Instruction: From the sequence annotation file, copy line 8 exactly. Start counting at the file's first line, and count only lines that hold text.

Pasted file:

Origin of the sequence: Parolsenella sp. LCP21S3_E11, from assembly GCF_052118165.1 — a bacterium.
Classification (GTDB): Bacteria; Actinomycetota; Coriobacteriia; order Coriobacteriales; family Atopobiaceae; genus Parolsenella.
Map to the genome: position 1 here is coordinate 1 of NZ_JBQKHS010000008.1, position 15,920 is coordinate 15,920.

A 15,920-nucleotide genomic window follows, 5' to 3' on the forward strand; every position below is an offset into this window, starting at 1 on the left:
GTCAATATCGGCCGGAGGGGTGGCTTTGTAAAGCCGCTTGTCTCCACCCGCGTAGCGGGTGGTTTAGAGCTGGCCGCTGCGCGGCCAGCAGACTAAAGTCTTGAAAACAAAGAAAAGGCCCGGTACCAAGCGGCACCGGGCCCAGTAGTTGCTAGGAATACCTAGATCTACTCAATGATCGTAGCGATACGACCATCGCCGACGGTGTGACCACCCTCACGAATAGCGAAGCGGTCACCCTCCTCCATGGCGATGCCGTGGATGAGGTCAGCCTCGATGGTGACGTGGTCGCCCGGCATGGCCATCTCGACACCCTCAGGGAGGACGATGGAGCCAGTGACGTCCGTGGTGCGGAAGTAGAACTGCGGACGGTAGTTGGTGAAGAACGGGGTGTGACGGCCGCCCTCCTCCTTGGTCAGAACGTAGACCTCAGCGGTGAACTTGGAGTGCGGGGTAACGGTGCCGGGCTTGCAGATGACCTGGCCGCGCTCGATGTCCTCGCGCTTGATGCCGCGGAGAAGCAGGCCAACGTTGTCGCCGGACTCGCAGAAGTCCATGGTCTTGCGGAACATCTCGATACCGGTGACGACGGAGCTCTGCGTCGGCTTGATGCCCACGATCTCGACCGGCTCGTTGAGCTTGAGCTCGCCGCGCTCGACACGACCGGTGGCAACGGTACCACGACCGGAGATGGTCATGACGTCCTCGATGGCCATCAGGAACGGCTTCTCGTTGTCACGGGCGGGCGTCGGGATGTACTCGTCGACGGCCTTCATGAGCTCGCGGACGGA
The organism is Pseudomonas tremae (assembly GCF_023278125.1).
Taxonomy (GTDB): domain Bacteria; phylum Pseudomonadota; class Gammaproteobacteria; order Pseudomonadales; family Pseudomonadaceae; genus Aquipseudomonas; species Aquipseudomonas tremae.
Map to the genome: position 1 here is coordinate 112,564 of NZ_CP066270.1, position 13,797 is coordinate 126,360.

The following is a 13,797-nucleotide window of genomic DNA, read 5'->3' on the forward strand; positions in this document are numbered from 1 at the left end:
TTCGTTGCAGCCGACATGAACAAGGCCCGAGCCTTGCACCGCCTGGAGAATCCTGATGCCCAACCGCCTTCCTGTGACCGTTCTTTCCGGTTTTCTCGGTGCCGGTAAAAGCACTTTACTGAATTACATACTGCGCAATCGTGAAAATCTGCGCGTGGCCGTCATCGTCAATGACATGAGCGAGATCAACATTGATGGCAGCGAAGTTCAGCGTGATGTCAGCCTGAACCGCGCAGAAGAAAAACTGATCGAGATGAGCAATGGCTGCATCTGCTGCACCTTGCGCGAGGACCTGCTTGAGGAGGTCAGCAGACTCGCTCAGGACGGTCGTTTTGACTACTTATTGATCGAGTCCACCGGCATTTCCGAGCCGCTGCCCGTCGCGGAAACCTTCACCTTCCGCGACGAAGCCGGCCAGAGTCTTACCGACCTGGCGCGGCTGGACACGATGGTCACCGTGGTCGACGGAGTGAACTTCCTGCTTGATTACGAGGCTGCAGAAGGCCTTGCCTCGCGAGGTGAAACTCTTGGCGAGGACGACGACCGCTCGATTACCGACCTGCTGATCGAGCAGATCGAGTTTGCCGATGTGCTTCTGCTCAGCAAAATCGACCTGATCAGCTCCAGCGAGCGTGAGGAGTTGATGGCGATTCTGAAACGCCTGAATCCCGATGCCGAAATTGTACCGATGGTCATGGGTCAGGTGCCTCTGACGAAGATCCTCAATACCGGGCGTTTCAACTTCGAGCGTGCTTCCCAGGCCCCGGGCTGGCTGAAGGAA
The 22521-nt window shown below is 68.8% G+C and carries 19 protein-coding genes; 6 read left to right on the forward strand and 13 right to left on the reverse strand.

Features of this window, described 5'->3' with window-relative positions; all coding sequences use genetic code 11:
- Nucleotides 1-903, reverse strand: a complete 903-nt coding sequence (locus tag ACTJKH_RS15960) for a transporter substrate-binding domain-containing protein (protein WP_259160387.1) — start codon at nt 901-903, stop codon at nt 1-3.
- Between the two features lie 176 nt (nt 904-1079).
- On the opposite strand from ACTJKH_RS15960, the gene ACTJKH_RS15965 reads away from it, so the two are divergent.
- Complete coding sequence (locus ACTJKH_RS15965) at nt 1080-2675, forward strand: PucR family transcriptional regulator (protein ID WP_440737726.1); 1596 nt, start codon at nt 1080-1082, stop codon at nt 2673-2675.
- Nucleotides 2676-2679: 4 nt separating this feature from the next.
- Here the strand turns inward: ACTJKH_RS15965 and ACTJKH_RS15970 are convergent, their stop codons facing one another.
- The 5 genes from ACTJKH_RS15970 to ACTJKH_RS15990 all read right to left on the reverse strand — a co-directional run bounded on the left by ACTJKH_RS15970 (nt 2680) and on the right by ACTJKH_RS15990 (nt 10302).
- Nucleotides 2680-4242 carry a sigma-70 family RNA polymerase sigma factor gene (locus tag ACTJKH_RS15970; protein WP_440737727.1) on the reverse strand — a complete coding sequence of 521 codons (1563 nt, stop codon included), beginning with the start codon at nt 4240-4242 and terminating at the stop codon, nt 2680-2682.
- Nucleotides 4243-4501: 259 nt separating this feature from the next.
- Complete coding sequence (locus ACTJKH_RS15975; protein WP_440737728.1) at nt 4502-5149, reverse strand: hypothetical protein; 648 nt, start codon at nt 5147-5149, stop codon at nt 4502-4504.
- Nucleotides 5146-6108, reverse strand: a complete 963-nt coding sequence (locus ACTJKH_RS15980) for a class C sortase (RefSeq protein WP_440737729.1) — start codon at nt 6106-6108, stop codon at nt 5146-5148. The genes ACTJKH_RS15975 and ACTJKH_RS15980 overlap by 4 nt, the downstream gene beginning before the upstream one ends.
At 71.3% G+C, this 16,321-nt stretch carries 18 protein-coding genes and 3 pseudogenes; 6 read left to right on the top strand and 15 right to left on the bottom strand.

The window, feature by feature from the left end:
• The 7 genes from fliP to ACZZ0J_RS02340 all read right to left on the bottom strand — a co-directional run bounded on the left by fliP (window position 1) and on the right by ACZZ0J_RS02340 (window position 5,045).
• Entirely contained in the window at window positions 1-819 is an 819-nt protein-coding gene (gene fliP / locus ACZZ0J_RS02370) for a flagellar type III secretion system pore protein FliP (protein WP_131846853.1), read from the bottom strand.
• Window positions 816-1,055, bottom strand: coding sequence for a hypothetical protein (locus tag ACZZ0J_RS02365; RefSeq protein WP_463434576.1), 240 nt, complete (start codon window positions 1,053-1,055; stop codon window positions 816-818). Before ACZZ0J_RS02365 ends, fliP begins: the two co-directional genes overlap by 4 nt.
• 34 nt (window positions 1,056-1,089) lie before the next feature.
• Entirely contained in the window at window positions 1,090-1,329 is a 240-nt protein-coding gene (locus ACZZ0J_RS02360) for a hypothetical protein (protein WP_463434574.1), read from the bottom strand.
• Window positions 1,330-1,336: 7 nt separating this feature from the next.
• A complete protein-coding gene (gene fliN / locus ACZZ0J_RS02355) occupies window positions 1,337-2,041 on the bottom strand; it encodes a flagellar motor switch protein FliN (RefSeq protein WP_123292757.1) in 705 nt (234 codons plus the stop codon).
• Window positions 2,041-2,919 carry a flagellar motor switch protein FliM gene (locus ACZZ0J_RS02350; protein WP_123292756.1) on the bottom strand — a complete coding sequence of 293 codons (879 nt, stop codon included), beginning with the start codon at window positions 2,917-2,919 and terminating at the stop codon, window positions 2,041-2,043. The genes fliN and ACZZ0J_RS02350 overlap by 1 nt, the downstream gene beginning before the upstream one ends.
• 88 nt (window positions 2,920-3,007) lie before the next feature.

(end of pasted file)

Map to the genome: position 1 here is coordinate 112,564 of NZ_CP066270.1, position 13,797 is coordinate 126,360.